Trace the footsteps of the Divine Madman on this hiking trail


There is no better way to connect spiritually with Drukpa Kuenley, the “Divine Madman”. The trail will take you downhill for about four hours, ending in the beautiful Punakha valley.

Bhutan is a land of enigma, but few aspects are as bizarre as the Tibetan saint Drukpa Kuenley, who walked the soil of Bhutan during the 15th-16th century. The Tibetan lama was nicknamed the “Divine Madman” for understandable reasons. 

Drukpa Kuenley was known for his unconventional and unorthodox teachings. He exposed the preconceived notions of society, taking to task the establishment which included the monastic community. Most famous of all is his phallus—you read that right. He used his phallus to enlighten beings and subdue demons. His phallus was so powerful that it earned the name “Thunderbolt of Flaming Wisdom”.

One day, he used his “thunderbolt” to defeat three demon sisters who were terrorising the three mountain passes—Chelela Pass, ThrumshingLa, and Dochula Pass.

Now, the trail Drukpa Kuenley took to the site where he faced off the demons has been revived. And you are invited for the hike.

The trail starts from Dochula at an elevation of 3,000 m. The hike is about four hours long, depending on your fitness level. It takes you downhill and finishes in the beautiful valley of Punakha. 

The best time to hike is approximately early spring or late autumn. 

The trail was born from the efforts of the Trans Bhutan Trail organisation, who are in charge of reviving old, traditional hiking trails that the ancestors of the Bhutanese people used to take. Although Bhutan closed its doors to the world during the Covid-19 pandemic, they continued to work on their tourism, improving their facilities, including their trails. As such, we have the Trans Bhutan Trail to thank for this cleared, brand-new, and comfortable trek.

What to expect on this trail

Taking this trail might help you connect spiritually with Drukpa Kuenly

Furthermore, other than a scenic view of the valley, you will also come across wild berries. A bonus!

However, the best part of this trail is meeting the local Bhutanese and experiencing their hospitality. 

When you approach the end of the trail, you will see houses with murals of phalluses on the walls. 

There is even a store with a sign announcing “Fertility Handicraft”. A large wooden phallus the size of your arm costs about $200. There are also phallus keychains, phallus paintings, phallus necklaces, etc for sale. Selling these products is how the locals make a living. You have got to be impressed by how the community has crafted a livelihood from their belief. 

The significance of the phallus to the people of this valley is obvious, especially if you keep walking and arrive at a simple-looking house called Chandana Lhakang, which can be translated to “where the arrow landed”.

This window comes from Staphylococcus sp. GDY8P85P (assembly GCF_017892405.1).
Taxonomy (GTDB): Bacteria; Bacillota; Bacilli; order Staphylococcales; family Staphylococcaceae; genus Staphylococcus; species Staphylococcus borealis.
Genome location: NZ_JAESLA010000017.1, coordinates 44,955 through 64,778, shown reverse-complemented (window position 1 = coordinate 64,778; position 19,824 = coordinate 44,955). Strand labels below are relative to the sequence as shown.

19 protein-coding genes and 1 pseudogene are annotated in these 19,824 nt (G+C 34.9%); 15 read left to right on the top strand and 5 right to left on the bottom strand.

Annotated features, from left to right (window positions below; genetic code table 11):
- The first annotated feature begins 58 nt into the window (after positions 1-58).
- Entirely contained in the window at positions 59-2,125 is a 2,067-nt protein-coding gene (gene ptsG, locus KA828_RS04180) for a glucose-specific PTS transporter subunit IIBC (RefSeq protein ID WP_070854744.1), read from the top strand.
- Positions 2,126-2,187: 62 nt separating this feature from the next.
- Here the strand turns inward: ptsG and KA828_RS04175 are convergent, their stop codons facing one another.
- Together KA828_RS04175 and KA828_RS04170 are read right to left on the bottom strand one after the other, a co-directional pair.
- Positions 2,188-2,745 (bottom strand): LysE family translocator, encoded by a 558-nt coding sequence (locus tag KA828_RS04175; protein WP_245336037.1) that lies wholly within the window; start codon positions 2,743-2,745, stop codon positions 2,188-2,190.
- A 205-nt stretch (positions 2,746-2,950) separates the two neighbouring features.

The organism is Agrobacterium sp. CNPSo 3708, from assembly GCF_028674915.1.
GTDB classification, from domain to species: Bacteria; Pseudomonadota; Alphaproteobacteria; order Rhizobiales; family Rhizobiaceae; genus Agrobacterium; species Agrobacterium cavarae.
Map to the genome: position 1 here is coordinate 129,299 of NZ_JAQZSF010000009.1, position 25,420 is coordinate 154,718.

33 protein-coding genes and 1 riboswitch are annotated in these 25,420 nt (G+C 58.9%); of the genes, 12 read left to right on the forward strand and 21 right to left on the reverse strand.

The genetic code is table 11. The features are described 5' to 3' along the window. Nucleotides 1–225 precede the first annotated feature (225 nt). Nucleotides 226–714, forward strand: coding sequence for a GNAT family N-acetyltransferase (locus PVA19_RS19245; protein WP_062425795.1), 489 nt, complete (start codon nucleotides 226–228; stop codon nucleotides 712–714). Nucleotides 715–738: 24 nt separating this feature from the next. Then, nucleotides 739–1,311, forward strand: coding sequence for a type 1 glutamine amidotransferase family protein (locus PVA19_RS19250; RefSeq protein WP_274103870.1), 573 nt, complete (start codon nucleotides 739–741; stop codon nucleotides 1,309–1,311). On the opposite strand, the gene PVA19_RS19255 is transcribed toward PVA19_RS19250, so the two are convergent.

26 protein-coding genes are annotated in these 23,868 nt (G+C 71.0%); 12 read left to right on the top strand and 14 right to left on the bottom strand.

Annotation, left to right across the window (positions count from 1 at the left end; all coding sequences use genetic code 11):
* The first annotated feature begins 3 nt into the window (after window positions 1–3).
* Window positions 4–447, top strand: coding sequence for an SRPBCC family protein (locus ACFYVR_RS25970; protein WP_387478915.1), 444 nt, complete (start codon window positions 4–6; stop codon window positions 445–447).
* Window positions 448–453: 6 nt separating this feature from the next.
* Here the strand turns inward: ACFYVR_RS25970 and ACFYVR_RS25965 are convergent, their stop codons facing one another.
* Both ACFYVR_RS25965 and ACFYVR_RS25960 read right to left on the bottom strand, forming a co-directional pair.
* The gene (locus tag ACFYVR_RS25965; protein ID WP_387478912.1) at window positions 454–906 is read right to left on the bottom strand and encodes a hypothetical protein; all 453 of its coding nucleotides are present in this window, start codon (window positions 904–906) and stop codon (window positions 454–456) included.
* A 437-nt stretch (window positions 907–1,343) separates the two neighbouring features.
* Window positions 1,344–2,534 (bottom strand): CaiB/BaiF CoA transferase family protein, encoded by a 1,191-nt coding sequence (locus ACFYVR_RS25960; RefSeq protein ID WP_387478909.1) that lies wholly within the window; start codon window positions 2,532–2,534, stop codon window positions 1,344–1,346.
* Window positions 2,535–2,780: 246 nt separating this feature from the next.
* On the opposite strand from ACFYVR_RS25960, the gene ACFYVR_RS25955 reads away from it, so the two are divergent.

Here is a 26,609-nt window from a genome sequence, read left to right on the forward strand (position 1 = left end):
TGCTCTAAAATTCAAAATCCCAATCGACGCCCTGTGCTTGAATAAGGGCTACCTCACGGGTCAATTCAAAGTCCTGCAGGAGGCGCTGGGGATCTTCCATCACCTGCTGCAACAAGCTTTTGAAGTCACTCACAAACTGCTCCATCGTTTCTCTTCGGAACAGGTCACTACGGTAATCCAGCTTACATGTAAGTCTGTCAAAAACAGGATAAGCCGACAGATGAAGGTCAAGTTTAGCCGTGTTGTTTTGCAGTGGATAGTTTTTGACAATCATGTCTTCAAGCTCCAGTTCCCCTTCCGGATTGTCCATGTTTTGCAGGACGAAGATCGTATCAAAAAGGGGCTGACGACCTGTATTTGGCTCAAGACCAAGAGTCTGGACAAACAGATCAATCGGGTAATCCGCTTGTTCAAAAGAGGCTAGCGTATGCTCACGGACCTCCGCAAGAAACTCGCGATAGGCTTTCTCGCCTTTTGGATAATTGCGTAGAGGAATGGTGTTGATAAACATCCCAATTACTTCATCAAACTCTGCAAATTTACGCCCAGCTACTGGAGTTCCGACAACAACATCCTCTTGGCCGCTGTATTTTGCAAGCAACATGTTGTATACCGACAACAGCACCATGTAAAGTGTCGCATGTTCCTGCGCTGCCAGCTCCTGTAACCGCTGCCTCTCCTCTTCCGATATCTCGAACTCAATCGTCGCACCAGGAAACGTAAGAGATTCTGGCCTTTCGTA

Khandu, a descendant of Drukpa Kuenley says of Chandana, “Chandana is an important historical site in the history of Druka Kuenley as it was his primary residence in Bhutan.”

According to legend, Drukpa Kuenley shot his arrow of destiny from Tibet, and it miraculously landed on a ladder of this house. Until today, the ladder has been preserved, stored sacredly at the altar of the house. 

Nearby is a paddy field shaped like the moon and the sun, made by Drukpa Kuenley as a blessing to the people of the valley. It is referred to as “yang shu” which means “a blessed paddy field”. A water source can be found next to the paddy field, believed to have been blessed by the great saint too. 

This field is considered auspicious by the locals. They have a tradition there, where the men and women of the village come together to celebrate every harvest with a feast. 

End your hike at Chimi Lhakhang

Of course, a trip to the Punakha valley is not complete without a visit to Chimi Lhakhang, the fertility temple that was built in honour of Drukpa Kuenley. People travel here from near and far to pray for a child. 

In the temple sits a giant phallus wrapped in a ribbon. The worshipper carries the giant phallus and walks around the temple three times—and they will be blessed with a child. 

Does this sound plausible to you? Well, there is evidence. You’ll find a photo album of the miracle babies in the temple, pictures of couples who struggled to conceive but managed to get pregnant after a visit to the temple. 

But not all visitors to Chimi Lhakang are there for fertility blessings. 

Khandu, a native of Punakha valley and ardent worshipper of Drukpa Kuenley is a frequent visitor to Chimi Lhakhanag. He does so to offer his first maize harvest and pray to the great saint, thanking him for blessings and protection. 

The people of the valley depend on the blessings of Drukpa Kuenley. They believe that the saint protects them from natural disasters when they make offerings. The valley has not experienced a hailstorm or windstorm in 60 years—and the people are very grateful.

Find out more about the Trans Bhutan Trail Tour Packages.

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